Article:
One chain that has gotten the message is Subway. All eight of Subway restaurants’ Fresh Fit for Kids meal combinations met CSPI’s nutrition criteria. Subway is the only restaurant chain that does not offer sugar drinks as an option with its kids’ meals, instead including low-fat milk or bottled water along with apple slices with all of its kid-sized subs.

“Our goal has always been to provide the most nutritious, balanced kids meals in the industry and we are proud to be recognized by CSPI for achieving that goal,” said Lanette Kovachi, corporate dietitian for the Subway brand.

To meet the CSPI’s nutrition criteria, kids’ meals must be at or below 430 calories, no more than 35% of calories from fat, or no more than 10% of calories from saturated plus trans-fat. Meals that meet CSPI’s criteria cannot have more than 35% added sugars by weight or more than 770mg. of sodium. The criteria require meals to make a proactive nutritional impact either by providing at least half a serving of fruit or vegetable, including an item that is 51% or more whole grain, or including specified levels of vitamins or fiber. CSPI’s criteria exclude sugar drinks in favor of water, juice, or low-fat milk. The NRA’s standards are quite similar, though they allow more calories.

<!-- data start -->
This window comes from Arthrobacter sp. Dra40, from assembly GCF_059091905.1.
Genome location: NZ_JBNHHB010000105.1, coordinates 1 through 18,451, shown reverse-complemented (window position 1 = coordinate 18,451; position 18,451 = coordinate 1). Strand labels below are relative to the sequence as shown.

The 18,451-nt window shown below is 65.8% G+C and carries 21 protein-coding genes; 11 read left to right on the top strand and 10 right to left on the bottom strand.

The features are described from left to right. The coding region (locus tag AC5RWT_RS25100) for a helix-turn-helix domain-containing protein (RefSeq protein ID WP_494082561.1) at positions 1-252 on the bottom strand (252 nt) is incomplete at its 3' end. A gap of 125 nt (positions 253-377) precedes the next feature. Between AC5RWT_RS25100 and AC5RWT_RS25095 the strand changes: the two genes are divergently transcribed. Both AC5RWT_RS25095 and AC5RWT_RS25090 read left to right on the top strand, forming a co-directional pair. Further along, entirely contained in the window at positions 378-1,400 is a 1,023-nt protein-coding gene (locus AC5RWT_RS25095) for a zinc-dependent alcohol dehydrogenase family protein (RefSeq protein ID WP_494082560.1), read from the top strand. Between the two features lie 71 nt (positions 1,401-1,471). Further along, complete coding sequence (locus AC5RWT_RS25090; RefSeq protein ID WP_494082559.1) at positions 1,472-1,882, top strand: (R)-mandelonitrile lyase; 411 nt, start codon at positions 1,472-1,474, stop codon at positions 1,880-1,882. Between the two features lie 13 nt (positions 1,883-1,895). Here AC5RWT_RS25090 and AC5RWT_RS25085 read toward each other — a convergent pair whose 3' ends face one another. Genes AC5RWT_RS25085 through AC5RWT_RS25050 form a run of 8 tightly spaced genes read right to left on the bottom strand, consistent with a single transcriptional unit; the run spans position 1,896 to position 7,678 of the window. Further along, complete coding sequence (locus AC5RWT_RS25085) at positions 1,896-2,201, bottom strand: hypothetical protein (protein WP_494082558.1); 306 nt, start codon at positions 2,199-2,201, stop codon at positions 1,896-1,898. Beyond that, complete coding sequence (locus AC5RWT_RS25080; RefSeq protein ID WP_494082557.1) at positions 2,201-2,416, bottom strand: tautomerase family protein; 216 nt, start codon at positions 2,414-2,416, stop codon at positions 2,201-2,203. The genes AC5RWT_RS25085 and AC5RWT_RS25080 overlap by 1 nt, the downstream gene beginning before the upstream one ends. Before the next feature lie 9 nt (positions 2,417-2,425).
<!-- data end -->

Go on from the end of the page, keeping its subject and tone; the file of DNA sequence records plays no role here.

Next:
Here are some of the least healthy kids’ meals available at chain restaurants:

–        Applebee’s Grilled Cheese on Sourdough with Fries and 2% Chocolate Milk has 1,210 calories with 62g of total fat (46% of kcal), 21g of saturated fat (16%), and 2,340mg. of sodium. That meal has nearly three times as many calories, and three times as much sodium, as CSPI’s criteria for four-to eight-year-olds allow.